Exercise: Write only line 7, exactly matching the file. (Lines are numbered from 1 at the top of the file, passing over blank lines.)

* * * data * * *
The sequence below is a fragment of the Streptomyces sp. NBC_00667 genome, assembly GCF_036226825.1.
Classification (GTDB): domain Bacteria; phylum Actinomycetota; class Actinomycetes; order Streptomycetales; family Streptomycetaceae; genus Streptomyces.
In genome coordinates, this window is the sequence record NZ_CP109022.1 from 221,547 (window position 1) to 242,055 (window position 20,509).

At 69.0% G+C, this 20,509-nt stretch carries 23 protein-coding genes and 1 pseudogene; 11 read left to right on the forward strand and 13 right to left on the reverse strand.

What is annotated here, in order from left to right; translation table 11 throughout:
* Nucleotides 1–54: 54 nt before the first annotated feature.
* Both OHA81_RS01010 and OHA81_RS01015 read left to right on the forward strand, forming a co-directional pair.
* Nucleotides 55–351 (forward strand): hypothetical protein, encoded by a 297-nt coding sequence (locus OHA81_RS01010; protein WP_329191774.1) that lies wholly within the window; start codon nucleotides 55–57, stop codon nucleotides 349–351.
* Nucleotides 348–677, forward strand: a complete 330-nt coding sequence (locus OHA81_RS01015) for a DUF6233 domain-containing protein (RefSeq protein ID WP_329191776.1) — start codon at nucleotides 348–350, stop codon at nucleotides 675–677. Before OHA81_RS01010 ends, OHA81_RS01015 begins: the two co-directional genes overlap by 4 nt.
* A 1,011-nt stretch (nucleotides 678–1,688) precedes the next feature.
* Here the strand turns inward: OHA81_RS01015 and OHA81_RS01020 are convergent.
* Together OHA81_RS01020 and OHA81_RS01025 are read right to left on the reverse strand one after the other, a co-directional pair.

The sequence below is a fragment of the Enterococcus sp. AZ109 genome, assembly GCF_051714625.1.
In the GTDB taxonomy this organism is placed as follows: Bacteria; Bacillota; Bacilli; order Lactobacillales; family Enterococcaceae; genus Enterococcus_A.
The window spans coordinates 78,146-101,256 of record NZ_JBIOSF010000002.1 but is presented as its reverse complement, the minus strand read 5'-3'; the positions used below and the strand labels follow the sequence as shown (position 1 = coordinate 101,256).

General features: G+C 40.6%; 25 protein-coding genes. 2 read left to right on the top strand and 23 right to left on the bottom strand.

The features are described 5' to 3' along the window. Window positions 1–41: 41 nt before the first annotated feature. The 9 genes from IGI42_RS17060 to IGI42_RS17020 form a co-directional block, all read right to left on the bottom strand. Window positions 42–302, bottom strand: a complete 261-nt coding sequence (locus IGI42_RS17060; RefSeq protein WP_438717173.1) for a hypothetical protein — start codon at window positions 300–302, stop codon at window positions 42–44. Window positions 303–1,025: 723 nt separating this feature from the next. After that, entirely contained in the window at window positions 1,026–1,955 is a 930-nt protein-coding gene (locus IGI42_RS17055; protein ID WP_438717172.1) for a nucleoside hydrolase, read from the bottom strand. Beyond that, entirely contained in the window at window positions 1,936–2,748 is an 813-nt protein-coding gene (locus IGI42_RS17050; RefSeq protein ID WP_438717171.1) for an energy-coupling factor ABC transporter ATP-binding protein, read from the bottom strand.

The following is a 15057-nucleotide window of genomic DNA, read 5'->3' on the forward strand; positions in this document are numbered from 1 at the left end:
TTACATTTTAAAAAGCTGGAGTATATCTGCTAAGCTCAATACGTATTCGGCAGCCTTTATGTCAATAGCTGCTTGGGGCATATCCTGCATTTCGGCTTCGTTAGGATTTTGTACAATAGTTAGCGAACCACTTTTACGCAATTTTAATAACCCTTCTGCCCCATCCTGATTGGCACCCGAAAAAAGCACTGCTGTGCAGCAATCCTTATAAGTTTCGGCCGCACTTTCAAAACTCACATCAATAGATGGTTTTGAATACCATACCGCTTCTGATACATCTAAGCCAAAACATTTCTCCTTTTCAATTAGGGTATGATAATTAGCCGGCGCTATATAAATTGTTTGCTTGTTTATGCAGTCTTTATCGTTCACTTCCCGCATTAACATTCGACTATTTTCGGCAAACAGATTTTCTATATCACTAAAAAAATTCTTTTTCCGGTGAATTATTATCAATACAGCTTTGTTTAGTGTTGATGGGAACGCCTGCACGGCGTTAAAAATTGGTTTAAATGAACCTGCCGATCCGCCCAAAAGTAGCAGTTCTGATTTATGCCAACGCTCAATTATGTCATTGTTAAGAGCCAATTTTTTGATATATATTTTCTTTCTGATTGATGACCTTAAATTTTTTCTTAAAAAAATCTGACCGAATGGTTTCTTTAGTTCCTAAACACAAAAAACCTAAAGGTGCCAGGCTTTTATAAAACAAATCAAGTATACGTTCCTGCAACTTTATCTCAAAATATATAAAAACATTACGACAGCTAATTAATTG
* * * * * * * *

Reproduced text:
* Both OHA81_RS01010 and OHA81_RS01015 read left to right on the forward strand, forming a co-directional pair.